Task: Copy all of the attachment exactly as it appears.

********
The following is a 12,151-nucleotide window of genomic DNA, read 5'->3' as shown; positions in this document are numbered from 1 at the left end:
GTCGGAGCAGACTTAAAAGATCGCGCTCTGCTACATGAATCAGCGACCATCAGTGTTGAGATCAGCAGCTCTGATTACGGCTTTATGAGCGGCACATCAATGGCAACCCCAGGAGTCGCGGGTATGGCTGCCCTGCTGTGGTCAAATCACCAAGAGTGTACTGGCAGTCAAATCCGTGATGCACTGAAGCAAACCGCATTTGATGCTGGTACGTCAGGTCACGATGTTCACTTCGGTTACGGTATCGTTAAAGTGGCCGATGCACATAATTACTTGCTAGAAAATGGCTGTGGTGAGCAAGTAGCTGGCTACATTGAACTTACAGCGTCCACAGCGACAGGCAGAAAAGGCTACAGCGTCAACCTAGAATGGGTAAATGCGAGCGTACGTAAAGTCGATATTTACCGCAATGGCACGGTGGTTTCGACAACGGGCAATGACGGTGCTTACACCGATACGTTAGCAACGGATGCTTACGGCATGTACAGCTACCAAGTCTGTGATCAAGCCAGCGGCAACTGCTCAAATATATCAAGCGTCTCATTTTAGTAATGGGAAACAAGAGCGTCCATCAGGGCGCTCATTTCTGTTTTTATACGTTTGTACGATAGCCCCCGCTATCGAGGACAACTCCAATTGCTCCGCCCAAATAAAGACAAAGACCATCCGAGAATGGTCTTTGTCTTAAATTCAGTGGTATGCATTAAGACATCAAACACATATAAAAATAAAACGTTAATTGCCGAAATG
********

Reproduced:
The following is a 12,151-nucleotide window of genomic DNA, read 5'->3' as shown; positions in this document are numbered from 1 at the left end:
GTCGGAGCAGACTTAAAAGATCGCGCTCTGCTACATGAATCAGCGACCATCAGTGTTGAGATCAGCAGCTCTGATTACGGCTTTATGAGCGGCACATCAATGGCAACCCCAGGAGTCGCGGGTATGGCTGCCCTGCTGTGGTCAAATCACCAAGAGTGTACTGGCAGTCAAATCCGTGATGCACTGAAGCAAACCGCATTTGATGCTGGTACGTCAGGTCACGATGTTCACTTCGGTTACGGTATCGTTAAAGTGGCCGATGCACATAATTACTTGCTAGAAAATGGCTGTGGTGAGCAAGTAGCTGGCTACATTGAACTTACAGCGTCCACAGCGACAGGCAGAAAAGGCTACAGCGTCAACCTAGAATGGGTAAATGCGAGCGTACGTAAAGTCGATATTTACCGCAATGGCACGGTGGTTTCGACAACGGGCAATGACGGTGCTTACACCGATACGTTAGCAACGGATGCTTACGGCATGTACAGCTACCAAGTCTGTGATCAAGCCAGCGGCAACTGCTCAAATATATCAAGCGTCTCATTTTAGTAATGGGAAACAAGAGCGTCCATCAGGGCGCTCATTTCTGTTTTTATACGTTTGTACGATAGCCCCCGCTATCGAGGACAACTCCAATTGCTCCGCCCAAATAAAGACAAAGACCATCCGAGAATGGTCTTTGTCTTAAATTCAGTGGTATGCATTAAGACATCAAACACATATAAAAATAAAACGTTAATTGCCGAAATG